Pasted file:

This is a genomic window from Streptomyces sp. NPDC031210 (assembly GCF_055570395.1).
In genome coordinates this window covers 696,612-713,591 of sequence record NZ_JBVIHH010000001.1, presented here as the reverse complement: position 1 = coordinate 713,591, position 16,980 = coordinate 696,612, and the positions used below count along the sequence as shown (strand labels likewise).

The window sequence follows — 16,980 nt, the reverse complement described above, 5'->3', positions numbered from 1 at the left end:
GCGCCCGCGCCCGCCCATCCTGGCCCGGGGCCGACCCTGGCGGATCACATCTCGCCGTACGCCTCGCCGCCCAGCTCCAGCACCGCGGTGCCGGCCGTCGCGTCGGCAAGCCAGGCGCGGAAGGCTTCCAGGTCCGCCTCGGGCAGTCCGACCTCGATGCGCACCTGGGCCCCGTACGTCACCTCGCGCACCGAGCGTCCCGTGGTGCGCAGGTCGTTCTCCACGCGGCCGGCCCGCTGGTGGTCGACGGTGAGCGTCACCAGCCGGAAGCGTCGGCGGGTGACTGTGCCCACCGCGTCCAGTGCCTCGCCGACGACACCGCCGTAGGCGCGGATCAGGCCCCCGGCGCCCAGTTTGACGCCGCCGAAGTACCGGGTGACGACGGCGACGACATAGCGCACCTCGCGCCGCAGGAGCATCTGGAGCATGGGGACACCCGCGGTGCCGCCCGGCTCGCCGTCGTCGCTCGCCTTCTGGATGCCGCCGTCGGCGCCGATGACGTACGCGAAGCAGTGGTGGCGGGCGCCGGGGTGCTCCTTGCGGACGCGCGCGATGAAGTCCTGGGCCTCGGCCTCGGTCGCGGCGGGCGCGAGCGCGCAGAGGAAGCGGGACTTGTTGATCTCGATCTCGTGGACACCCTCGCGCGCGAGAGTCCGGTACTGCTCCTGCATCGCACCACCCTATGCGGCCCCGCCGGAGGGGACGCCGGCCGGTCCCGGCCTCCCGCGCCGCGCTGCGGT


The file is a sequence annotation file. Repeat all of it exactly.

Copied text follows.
This is a genomic window from Streptomyces sp. NPDC031210 (assembly GCF_055570395.1).
In genome coordinates this window covers 696,612-713,591 of sequence record NZ_JBVIHH010000001.1, presented here as the reverse complement: position 1 = coordinate 713,591, position 16,980 = coordinate 696,612, and the positions used below count along the sequence as shown (strand labels likewise).

The window sequence follows — 16,980 nt, the reverse complement described above, 5'->3', positions numbered from 1 at the left end:
GCGCCCGCGCCCGCCCATCCTGGCCCGGGGCCGACCCTGGCGGATCACATCTCGCCGTACGCCTCGCCGCCCAGCTCCAGCACCGCGGTGCCGGCCGTCGCGTCGGCAAGCCAGGCGCGGAAGGCTTCCAGGTCCGCCTCGGGCAGTCCGACCTCGATGCGCACCTGGGCCCCGTACGTCACCTCGCGCACCGAGCGTCCCGTGGTGCGCAGGTCGTTCTCCACGCGGCCGGCCCGCTGGTGGTCGACGGTGAGCGTCACCAGCCGGAAGCGTCGGCGGGTGACTGTGCCCACCGCGTCCAGTGCCTCGCCGACGACACCGCCGTAGGCGCGGATCAGGCCCCCGGCGCCCAGTTTGACGCCGCCGAAGTACCGGGTGACGACGGCGACGACATAGCGCACCTCGCGCCGCAGGAGCATCTGGAGCATGGGGACACCCGCGGTGCCGCCCGGCTCGCCGTCGTCGCTCGCCTTCTGGATGCCGCCGTCGGCGCCGATGACGTACGCGAAGCAGTGGTGGCGGGCGCCGGGGTGCTCCTTGCGGACGCGCGCGATGAAGTCCTGGGCCTCGGCCTCGGTCGCGGCGGGCGCGAGCGCGCAGAGGAAGCGGGACTTGTTGATCTCGATCTCGTGGACACCCTCGCGCGCGAGAGTCCGGTACTGCTCCTGCATCGCACCACCCTATGCGGCCCCGCCGGAGGGGACGCCGGCCGGTCCCGGCCTCCCGCGCCGCGCTGCGGT